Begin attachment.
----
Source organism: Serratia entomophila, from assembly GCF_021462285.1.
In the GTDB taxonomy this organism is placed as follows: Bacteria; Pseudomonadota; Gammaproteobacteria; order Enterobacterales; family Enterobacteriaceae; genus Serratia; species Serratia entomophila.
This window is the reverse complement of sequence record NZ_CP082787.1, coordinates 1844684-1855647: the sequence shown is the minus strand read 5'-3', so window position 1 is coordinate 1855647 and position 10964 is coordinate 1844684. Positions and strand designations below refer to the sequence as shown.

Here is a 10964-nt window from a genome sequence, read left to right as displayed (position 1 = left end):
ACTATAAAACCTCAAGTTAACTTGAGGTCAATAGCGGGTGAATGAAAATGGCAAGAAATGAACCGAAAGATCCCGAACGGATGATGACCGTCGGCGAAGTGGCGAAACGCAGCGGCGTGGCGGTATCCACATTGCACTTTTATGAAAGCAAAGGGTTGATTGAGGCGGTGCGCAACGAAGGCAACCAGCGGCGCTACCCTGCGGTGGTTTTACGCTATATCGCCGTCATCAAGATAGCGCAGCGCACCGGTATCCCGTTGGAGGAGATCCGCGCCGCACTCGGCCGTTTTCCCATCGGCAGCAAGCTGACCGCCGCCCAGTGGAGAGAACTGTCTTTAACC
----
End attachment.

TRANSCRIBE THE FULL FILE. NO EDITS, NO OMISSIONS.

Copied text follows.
Source organism: Serratia entomophila, from assembly GCF_021462285.1.
In the GTDB taxonomy this organism is placed as follows: Bacteria; Pseudomonadota; Gammaproteobacteria; order Enterobacterales; family Enterobacteriaceae; genus Serratia; species Serratia entomophila.
This window is the reverse complement of sequence record NZ_CP082787.1, coordinates 1844684-1855647: the sequence shown is the minus strand read 5'-3', so window position 1 is coordinate 1855647 and position 10964 is coordinate 1844684. Positions and strand designations below refer to the sequence as shown.

Here is a 10964-nt window from a genome sequence, read left to right as displayed (position 1 = left end):
ACTATAAAACCTCAAGTTAACTTGAGGTCAATAGCGGGTGAATGAAAATGGCAAGAAATGAACCGAAAGATCCCGAACGGATGATGACCGTCGGCGAAGTGGCGAAACGCAGCGGCGTGGCGGTATCCACATTGCACTTTTATGAAAGCAAAGGGTTGATTGAGGCGGTGCGCAACGAAGGCAACCAGCGGCGCTACCCTGCGGTGGTTTTACGCTATATCGCCGTCATCAAGATAGCGCAGCGCACCGGTATCCCGTTGGAGGAGATCCGCGCCGCACTCGGCCGTTTTCCCATCGGCAGCAAGCTGACCGCCGCCCAGTGGAGAGAACTGTCTTTAACC